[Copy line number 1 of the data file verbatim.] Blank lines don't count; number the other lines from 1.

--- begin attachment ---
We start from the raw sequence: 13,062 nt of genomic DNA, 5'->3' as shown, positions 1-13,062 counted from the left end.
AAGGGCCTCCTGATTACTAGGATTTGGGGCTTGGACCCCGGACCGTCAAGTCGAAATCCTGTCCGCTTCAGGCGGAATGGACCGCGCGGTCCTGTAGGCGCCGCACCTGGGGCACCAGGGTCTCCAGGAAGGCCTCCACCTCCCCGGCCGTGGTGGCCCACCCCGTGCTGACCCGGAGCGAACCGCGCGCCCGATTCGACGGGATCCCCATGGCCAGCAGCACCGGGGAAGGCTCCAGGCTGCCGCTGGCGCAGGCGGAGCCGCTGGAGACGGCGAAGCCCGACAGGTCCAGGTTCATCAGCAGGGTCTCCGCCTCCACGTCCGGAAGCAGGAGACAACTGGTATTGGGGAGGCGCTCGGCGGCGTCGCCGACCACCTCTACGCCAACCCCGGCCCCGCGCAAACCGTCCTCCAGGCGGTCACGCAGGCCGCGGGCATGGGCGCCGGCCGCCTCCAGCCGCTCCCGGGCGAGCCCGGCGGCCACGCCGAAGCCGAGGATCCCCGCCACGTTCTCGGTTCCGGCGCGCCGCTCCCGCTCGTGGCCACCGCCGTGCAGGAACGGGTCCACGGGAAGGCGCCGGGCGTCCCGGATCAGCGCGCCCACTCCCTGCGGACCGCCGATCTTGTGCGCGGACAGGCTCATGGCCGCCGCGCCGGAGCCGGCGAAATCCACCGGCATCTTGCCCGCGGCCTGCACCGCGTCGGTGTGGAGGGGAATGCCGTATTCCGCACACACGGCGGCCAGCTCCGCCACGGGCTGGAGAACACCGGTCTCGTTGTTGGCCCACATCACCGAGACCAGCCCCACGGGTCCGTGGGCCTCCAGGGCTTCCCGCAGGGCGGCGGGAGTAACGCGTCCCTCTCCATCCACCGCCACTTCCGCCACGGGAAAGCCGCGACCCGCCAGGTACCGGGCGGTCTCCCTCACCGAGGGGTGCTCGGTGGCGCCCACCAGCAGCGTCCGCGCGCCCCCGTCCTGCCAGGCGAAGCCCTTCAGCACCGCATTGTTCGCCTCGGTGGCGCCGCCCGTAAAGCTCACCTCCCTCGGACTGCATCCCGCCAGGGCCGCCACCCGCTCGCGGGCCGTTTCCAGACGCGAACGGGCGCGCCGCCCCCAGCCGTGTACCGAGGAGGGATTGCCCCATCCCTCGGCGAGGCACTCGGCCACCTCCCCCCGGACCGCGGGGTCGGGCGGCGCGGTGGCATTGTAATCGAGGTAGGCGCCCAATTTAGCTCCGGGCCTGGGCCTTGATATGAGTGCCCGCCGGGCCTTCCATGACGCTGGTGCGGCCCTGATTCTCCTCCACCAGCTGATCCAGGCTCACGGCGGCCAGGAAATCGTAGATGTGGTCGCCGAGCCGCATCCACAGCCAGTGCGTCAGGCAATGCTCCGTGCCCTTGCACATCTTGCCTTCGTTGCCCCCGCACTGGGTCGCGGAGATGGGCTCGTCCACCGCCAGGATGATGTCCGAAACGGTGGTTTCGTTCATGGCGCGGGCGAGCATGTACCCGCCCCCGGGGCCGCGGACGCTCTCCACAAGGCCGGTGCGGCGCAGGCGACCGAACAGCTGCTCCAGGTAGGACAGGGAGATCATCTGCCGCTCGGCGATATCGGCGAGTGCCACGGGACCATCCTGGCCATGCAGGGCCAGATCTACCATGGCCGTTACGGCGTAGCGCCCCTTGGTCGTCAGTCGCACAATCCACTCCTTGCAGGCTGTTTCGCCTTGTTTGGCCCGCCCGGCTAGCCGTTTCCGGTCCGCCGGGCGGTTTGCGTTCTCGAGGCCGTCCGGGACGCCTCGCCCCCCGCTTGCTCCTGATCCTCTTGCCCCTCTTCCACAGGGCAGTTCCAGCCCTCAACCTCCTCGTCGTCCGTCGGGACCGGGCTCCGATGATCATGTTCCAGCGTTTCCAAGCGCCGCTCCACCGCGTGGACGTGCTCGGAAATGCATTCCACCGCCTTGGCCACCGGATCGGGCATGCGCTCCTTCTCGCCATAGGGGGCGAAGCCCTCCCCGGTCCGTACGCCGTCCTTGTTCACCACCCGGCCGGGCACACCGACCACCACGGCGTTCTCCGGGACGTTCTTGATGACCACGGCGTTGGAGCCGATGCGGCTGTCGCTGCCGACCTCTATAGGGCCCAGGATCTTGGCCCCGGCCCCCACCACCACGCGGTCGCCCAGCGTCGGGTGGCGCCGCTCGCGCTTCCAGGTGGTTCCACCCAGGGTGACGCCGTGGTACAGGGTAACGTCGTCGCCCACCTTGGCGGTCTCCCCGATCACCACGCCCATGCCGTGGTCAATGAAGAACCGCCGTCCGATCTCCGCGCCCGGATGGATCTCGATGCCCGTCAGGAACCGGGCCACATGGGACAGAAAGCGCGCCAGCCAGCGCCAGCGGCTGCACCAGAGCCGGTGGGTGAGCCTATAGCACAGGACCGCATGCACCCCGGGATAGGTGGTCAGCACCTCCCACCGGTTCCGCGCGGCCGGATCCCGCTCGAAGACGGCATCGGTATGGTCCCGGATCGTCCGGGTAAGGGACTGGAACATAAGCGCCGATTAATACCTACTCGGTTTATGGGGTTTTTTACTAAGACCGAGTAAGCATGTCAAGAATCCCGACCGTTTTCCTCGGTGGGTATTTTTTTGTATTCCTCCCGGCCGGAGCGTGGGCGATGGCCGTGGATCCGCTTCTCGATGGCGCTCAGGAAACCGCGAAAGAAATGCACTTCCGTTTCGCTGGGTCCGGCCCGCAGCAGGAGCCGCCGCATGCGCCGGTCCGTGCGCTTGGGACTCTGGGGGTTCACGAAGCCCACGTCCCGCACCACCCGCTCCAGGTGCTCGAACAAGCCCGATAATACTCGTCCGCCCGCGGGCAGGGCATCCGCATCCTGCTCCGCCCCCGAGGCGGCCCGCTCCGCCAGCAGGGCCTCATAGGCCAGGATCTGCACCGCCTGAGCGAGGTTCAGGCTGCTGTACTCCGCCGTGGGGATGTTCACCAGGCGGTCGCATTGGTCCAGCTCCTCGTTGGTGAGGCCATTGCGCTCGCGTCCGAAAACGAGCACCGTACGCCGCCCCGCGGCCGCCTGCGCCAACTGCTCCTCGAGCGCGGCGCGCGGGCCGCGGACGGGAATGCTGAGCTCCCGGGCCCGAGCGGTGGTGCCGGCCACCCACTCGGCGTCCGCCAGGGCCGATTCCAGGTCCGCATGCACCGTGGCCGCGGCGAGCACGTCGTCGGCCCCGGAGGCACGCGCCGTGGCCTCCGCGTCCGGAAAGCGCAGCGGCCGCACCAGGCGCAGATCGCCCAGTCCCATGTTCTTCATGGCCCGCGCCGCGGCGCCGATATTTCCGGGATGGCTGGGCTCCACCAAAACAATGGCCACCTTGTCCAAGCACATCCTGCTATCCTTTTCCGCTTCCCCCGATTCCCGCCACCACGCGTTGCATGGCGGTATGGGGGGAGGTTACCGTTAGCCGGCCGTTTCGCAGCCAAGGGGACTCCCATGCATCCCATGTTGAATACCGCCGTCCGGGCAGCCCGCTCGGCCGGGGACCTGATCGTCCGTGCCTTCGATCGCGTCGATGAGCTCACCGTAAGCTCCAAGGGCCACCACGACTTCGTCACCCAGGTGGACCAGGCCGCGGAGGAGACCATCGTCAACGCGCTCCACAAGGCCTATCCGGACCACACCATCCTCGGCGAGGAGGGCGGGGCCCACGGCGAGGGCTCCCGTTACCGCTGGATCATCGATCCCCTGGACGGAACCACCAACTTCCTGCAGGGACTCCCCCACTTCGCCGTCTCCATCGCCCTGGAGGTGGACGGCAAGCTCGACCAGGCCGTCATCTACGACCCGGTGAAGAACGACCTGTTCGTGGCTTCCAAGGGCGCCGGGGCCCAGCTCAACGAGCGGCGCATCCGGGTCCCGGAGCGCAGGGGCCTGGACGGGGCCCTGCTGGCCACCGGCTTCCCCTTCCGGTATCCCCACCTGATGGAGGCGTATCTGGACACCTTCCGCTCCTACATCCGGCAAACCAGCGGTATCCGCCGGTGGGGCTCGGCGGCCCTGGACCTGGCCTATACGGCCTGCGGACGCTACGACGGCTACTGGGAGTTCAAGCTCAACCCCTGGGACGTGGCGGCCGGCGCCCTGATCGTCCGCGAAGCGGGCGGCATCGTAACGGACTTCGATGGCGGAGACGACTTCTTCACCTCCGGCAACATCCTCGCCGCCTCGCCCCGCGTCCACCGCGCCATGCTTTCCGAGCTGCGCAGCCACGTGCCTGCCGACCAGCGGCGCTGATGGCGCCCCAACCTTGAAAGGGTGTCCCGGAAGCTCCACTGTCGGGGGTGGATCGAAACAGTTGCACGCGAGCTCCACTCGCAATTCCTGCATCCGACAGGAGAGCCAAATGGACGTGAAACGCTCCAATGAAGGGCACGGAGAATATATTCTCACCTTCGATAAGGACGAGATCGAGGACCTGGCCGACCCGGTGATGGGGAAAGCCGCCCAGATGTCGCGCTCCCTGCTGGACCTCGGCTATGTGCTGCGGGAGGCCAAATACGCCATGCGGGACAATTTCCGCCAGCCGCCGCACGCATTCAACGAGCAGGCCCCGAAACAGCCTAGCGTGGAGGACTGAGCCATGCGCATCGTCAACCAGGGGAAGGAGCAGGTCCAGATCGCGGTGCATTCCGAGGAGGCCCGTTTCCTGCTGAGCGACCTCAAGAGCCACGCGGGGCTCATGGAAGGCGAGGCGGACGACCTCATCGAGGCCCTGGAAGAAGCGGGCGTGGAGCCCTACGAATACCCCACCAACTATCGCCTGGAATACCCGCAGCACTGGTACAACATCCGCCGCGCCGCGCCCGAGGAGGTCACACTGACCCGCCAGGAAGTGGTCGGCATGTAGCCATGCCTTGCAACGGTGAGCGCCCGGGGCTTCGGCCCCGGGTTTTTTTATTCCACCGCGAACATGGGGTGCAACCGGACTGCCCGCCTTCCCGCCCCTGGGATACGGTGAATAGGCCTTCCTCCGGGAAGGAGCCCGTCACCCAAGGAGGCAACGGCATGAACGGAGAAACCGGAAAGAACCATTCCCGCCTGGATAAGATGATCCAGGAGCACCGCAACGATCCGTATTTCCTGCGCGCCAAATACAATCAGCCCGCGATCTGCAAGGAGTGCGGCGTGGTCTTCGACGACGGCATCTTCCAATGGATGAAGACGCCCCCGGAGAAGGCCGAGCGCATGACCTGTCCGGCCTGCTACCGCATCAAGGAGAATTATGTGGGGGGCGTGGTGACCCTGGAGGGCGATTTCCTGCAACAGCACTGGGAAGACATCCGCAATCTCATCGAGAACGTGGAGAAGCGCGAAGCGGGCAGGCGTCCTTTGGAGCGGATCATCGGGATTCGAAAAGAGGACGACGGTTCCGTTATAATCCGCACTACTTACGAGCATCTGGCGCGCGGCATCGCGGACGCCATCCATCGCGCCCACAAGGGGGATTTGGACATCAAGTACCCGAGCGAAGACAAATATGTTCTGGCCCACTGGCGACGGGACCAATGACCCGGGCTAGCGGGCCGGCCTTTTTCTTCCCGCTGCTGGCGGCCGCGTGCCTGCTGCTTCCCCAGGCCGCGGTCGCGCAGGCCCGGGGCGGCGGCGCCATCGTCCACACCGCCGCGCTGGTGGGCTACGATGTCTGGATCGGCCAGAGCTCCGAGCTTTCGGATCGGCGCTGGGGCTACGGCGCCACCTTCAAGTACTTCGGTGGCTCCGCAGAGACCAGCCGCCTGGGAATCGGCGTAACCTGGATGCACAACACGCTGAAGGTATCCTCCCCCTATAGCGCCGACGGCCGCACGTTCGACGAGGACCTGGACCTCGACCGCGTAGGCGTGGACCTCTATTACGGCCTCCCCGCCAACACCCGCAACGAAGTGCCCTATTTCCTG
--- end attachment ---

We start from the raw sequence: 13,062 nt of genomic DNA, 5'->3' as shown, positions 1-13,062 counted from the left end.